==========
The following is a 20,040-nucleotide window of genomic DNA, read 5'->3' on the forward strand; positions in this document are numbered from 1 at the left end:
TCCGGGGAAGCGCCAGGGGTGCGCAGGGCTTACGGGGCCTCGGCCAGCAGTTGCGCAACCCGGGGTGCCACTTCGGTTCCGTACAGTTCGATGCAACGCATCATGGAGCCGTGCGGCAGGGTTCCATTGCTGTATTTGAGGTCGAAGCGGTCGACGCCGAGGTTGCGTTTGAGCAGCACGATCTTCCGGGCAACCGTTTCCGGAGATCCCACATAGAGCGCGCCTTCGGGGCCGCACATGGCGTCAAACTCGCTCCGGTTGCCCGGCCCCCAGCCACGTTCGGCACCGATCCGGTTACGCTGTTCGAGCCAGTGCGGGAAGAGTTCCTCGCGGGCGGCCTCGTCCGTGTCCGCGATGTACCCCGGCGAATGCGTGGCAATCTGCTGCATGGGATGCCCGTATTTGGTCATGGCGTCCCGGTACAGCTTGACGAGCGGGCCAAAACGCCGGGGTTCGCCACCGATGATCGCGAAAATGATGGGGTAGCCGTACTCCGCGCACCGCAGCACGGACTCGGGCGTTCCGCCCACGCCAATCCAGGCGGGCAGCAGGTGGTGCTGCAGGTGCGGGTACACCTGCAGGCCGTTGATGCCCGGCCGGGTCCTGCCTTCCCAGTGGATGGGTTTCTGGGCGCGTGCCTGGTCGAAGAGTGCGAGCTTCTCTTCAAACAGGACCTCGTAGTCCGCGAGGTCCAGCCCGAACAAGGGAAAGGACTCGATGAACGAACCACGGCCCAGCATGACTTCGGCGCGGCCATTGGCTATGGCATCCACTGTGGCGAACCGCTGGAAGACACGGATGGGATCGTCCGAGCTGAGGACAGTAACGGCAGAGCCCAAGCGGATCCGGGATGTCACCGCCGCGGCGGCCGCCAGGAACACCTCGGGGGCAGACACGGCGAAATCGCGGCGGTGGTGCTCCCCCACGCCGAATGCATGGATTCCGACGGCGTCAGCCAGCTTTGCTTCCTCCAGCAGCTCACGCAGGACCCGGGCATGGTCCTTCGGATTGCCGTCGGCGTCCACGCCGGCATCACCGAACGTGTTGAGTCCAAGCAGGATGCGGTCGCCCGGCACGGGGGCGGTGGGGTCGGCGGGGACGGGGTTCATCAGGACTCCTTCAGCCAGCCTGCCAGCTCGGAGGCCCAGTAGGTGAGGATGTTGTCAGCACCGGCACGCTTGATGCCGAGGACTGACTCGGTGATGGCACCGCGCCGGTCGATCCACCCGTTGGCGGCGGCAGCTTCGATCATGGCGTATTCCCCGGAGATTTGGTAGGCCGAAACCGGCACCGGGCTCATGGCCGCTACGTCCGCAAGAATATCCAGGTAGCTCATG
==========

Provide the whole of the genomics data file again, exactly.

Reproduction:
The following is a 20,040-nucleotide window of genomic DNA, read 5'->3' on the forward strand; positions in this document are numbered from 1 at the left end:
TCCGGGGAAGCGCCAGGGGTGCGCAGGGCTTACGGGGCCTCGGCCAGCAGTTGCGCAACCCGGGGTGCCACTTCGGTTCCGTACAGTTCGATGCAACGCATCATGGAGCCGTGCGGCAGGGTTCCATTGCTGTATTTGAGGTCGAAGCGGTCGACGCCGAGGTTGCGTTTGAGCAGCACGATCTTCCGGGCAACCGTTTCCGGAGATCCCACATAGAGCGCGCCTTCGGGGCCGCACATGGCGTCAAACTCGCTCCGGTTGCCCGGCCCCCAGCCACGTTCGGCACCGATCCGGTTACGCTGTTCGAGCCAGTGCGGGAAGAGTTCCTCGCGGGCGGCCTCGTCCGTGTCCGCGATGTACCCCGGCGAATGCGTGGCAATCTGCTGCATGGGATGCCCGTATTTGGTCATGGCGTCCCGGTACAGCTTGACGAGCGGGCCAAAACGCCGGGGTTCGCCACCGATGATCGCGAAAATGATGGGGTAGCCGTACTCCGCGCACCGCAGCACGGACTCGGGCGTTCCGCCCACGCCAATCCAGGCGGGCAGCAGGTGGTGCTGCAGGTGCGGGTACACCTGCAGGCCGTTGATGCCCGGCCGGGTCCTGCCTTCCCAGTGGATGGGTTTCTGGGCGCGTGCCTGGTCGAAGAGTGCGAGCTTCTCTTCAAACAGGACCTCGTAGTCCGCGAGGTCCAGCCCGAACAAGGGAAAGGACTCGATGAACGAACCACGGCCCAGCATGACTTCGGCGCGGCCATTGGCTATGGCATCCACTGTGGCGAACCGCTGGAAGACACGGATGGGATCGTCCGAGCTGAGGACAGTAACGGCAGAGCCCAAGCGGATCCGGGATGTCACCGCCGCGGCGGCCGCCAGGAACACCTCGGGGGCAGACACGGCGAAATCGCGGCGGTGGTGCTCCCCCACGCCGAATGCATGGATTCCGACGGCGTCAGCCAGCTTTGCTTCCTCCAGCAGCTCACGCAGGACCCGGGCATGGTCCTTCGGATTGCCGTCGGCGTCCACGCCGGCATCACCGAACGTGTTGAGTCCAAGCAGGATGCGGTCGCCCGGCACGGGGGCGGTGGGGTCGGCGGGGACGGGGTTCATCAGGACTCCTTCAGCCAGCCTGCCAGCTCGGAGGCCCAGTAGGTGAGGATGTTGTCAGCACCGGCACGCTTGATGCCGAGGACTGACTCGGTGATGGCACCGCGCCGGTCGATCCACCCGTTGGCGGCGGCAGCTTCGATCATGGCGTATTCCCCGGAGATTTGGTAGGCCGAAACCGGCACCGGGCTCATGGCCGCTACGTCCGCAAGAATATCCAGGTAGCTCATG